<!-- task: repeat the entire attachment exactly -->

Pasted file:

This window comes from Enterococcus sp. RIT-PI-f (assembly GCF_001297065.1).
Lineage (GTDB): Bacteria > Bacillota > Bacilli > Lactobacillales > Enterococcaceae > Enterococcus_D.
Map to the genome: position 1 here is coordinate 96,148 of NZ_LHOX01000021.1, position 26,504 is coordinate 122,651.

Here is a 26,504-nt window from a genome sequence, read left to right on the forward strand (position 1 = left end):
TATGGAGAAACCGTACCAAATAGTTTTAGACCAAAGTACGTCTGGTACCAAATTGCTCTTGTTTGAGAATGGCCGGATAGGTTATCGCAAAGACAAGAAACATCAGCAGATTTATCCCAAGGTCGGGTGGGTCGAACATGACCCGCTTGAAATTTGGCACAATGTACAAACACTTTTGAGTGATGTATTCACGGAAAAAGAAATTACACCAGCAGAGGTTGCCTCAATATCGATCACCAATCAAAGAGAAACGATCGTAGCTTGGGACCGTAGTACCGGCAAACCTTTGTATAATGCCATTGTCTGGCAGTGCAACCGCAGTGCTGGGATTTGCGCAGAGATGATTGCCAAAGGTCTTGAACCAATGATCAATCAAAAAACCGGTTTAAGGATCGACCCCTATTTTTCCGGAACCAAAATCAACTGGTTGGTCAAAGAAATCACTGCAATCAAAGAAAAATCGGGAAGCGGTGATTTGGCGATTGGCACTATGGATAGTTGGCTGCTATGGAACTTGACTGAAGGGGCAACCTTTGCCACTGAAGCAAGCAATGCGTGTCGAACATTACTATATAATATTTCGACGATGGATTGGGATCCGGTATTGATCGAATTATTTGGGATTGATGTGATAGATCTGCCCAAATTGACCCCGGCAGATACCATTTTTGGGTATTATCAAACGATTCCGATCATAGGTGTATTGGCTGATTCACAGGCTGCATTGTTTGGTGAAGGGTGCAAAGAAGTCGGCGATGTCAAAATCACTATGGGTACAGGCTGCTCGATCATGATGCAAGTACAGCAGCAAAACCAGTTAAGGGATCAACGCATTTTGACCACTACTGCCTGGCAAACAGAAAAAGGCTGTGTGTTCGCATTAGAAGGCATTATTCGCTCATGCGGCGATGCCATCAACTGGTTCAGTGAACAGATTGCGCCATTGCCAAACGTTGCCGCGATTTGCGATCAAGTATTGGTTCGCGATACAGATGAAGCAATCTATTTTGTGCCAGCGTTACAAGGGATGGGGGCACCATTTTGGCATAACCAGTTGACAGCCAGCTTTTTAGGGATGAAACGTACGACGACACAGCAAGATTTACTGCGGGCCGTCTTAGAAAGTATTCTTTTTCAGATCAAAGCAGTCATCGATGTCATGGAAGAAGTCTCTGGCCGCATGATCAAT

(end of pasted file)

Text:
This window comes from Enterococcus sp. RIT-PI-f (assembly GCF_001297065.1).
Lineage (GTDB): Bacteria > Bacillota > Bacilli > Lactobacillales > Enterococcaceae > Enterococcus_D.
Map to the genome: position 1 here is coordinate 96,148 of NZ_LHOX01000021.1, position 26,504 is coordinate 122,651.

Here is a 26,504-nt window from a genome sequence, read left to right on the forward strand (position 1 = left end):
TATGGAGAAACCGTACCAAATAGTTTTAGACCAAAGTACGTCTGGTACCAAATTGCTCTTGTTTGAGAATGGCCGGATAGGTTATCGCAAAGACAAGAAACATCAGCAGATTTATCCCAAGGTCGGGTGGGTCGAACATGACCCGCTTGAAATTTGGCACAATGTACAAACACTTTTGAGTGATGTATTCACGGAAAAAGAAATTACACCAGCAGAGGTTGCCTCAATATCGATCACCAATCAAAGAGAAACGATCGTAGCTTGGGACCGTAGTACCGGCAAACCTTTGTATAATGCCATTGTCTGGCAGTGCAACCGCAGTGCTGGGATTTGCGCAGAGATGATTGCCAAAGGTCTTGAACCAATGATCAATCAAAAAACCGGTTTAAGGATCGACCCCTATTTTTCCGGAACCAAAATCAACTGGTTGGTCAAAGAAATCACTGCAATCAAAGAAAAATCGGGAAGCGGTGATTTGGCGATTGGCACTATGGATAGTTGGCTGCTATGGAACTTGACTGAAGGGGCAACCTTTGCCACTGAAGCAAGCAATGCGTGTCGAACATTACTATATAATATTTCGACGATGGATTGGGATCCGGTATTGATCGAATTATTTGGGATTGATGTGATAGATCTGCCCAAATTGACCCCGGCAGATACCATTTTTGGGTATTATCAAACGATTCCGATCATAGGTGTATTGGCTGATTCACAGGCTGCATTGTTTGGTGAAGGGTGCAAAGAAGTCGGCGATGTCAAAATCACTATGGGTACAGGCTGCTCGATCATGATGCAAGTACAGCAGCAAAACCAGTTAAGGGATCAACGCATTTTGACCACTACTGCCTGGCAAACAGAAAAAGGCTGTGTGTTCGCATTAGAAGGCATTATTCGCTCATGCGGCGATGCCATCAACTGGTTCAGTGAACAGATTGCGCCATTGCCAAACGTTGCCGCGATTTGCGATCAAGTATTGGTTCGCGATACAGATGAAGCAATCTATTTTGTGCCAGCGTTACAAGGGATGGGGGCACCATTTTGGCATAACCAGTTGACAGCCAGCTTTTTAGGGATGAAACGTACGACGACACAGCAAGATTTACTGCGGGCCGTCTTAGAAAGTATTCTTTTTCAGATCAAAGCAGTCATCGATGTCATGGAAGAAGTCTCTGGCCGCATGATCAAT